The general method of play today is counterclockwise, although clockwise play has been permitted on one day each year in recent years, and for several special one off events since. Originally, the course was reversed every week in order to let the grass recover better. One other unusual thing about the Old Course is that it is closed on Sundays to let the course rest. On some Sundays, the course turns into a park for all the townspeople who come out to stroll, picnic and otherwise enjoy the grounds. As a general rule, Sunday play is allowed on the course on only four occasions:

  • The final day of the Dunhill Links Championship, an annual event on the European Tour.
  • The final day of any R&A sanctioned Open Championships – men and women, and the men over 50 when it is held at the Old Course; this happens roughly once every five years for the men; the women’s championship began its turn on the rotation in 2007, and the over-50 championship began in 2018.
  • The final day of two top amateur events, the St Andrews Links Trophy and the St Rule Trophy.

Sunday play may also occur when the Old Course hosts other major events; for example, when it hosted the Curtis Cup in 2008.

While winning the Open Championship is a crowning achievement for any golfer, a win at St Andrews is considered particularly important due to the course’s long tradition. Past winners at St Andrews include Tiger Woods (twice), Louis Oosthuizen, John Daly, Zach Johnson (first Monday finish since 1988), Nick Faldo, Seve Ballesteros, Jack Nicklaus (twice), Tony Lema, Kel Nagle, Bobby Locke, Peter Thomson, Sam Snead, Dick Burton, Denny Shute, Bobby Jones, Jock Hutchison, James Braid (twice), John Henry Taylor (twice), Hugh Kirkaldy, Jack Burns, Bob Martin (twice), Jamie Anderson, Tom Kidd, Lorena Ochoa, and most recently Stacy Lewis at the 2013 Women’s British Open.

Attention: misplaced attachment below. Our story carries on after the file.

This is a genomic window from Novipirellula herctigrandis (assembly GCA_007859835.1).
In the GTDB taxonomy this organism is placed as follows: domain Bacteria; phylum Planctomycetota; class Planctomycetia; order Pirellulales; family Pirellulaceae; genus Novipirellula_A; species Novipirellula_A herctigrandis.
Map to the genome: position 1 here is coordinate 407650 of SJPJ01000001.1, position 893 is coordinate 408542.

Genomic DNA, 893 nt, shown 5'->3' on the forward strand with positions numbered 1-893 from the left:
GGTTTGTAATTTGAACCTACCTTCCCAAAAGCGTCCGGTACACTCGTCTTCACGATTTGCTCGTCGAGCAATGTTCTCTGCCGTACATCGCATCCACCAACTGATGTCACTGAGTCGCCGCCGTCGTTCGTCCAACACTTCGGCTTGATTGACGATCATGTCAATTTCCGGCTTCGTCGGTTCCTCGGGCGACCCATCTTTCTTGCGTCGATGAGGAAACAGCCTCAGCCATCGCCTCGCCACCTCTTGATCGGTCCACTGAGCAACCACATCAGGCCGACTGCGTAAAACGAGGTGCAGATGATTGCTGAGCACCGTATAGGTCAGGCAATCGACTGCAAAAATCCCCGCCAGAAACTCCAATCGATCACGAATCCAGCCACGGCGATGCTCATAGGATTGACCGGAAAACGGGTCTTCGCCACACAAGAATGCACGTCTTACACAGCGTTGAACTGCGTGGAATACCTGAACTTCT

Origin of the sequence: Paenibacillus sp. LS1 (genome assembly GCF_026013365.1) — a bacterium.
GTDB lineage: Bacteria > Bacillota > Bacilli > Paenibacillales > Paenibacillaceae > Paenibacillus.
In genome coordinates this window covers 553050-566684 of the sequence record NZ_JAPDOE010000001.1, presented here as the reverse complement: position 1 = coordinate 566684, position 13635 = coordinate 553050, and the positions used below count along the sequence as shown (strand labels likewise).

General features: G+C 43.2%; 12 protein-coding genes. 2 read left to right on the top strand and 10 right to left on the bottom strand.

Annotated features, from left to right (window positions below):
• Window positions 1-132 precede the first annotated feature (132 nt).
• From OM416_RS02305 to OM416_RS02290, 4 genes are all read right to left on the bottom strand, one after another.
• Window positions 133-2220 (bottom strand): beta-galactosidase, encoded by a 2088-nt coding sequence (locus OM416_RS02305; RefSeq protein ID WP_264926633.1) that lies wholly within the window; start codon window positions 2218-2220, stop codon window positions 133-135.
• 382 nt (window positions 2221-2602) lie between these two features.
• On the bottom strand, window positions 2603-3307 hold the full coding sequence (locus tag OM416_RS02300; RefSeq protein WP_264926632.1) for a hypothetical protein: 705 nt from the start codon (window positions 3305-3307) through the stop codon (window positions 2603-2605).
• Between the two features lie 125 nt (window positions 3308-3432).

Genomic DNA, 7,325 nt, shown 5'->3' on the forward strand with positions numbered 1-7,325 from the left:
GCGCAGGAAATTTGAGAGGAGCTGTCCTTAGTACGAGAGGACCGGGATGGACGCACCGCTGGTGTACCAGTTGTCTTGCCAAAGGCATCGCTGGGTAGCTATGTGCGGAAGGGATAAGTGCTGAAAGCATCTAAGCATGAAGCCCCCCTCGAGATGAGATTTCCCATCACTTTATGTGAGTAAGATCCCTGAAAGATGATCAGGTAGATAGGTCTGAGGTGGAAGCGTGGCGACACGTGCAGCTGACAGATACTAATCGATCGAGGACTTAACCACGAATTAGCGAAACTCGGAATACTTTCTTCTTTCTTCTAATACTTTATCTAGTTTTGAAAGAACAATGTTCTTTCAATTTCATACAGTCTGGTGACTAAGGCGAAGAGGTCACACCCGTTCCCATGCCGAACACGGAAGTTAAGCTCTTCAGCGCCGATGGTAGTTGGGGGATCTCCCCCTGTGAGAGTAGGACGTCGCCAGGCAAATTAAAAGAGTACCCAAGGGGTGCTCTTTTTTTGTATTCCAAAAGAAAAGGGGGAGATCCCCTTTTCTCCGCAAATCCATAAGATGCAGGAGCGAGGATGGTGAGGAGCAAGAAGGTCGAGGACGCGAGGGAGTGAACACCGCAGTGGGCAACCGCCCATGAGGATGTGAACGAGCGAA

In 2005 the Old Course was ranked as the greatest golf course outside the United States, by Golf Digest.

Since 1990, the Old Course has been unique on the Open roster in holding the Championship every five years. However, this sequence has been broken with the announcement that the 2020 Championship will be at Royal St. George’s. The reason for this is that the 2021 Championship will be the 150th, and will be played on the Old Course.

The Open Championship

The “road bunker” at the 17th hole.

R&A Clubhouse on the Old Course.

The Open Championship has been staged at the Old Course at St Andrews 29 times. The following is a list of the champions:

Year Winner Score Notes
R1 R2 R3 R4 Total
1873 Scotland Tom Kidd 91 88 179 This was the first time the Open Championship was played on an 18-hole course. Instead of three rounds of 12 holes, there were two rounds of 18. Kidd won £11.
1876 Scotland Bob Martin 1st 86 90 176 Due to a controversial ruling, Bob Martin finished in a tie for first. In protest, his opponent Davie Strath refused to participate so Martin walked the course and became the Open Champion. He won £10.
1879 Scotland Jamie Anderson 3rd 84 85 169 With this win, Jamie Anderson became the first person to break 170 in the Open Championship. He won £10.
1882 Scotland Bob Ferguson 3rd 83 88 171 This was the third straight Open Championship for Ferguson. He won £12.
1885 Scotland Bob Martin 2nd 84 87 171 The second of Martin’s Open Championship wins, he won £10.
1888 Scotland Jack Burns 86 85 171 Burns won after his score was re-added, giving him a one-stroke victory. The winners share was £8.
1891 Scotland Hugh Kirkaldy 83 83 166 Kirkaldy set the tournament record with his 166. This was also the last Open Championship that was 36 holes. The winners share was £10.
1895 England J.H. Taylor 2nd 86 78 80 78 322 This was the first Open to be played over two days (36 holes a day) and a total of 72 holes at St Andrews. He shot the first sub-80 rounds at St Andrews. The winners share was £30.
1900 England J.H. Taylor 3rd 79 77 78 75 309 This open marked the first time the “Great Triumvirate” finished 1-2-3. That was the name given to the three golfers who dominated the game in the late 19th century to the early 20th century. From 1894 to 1914, J.H. Taylor, Harry Vardon, and James Braid combined to win 16 Open Championships. This was Taylor’s third of five Open Championships. The winners share was £50.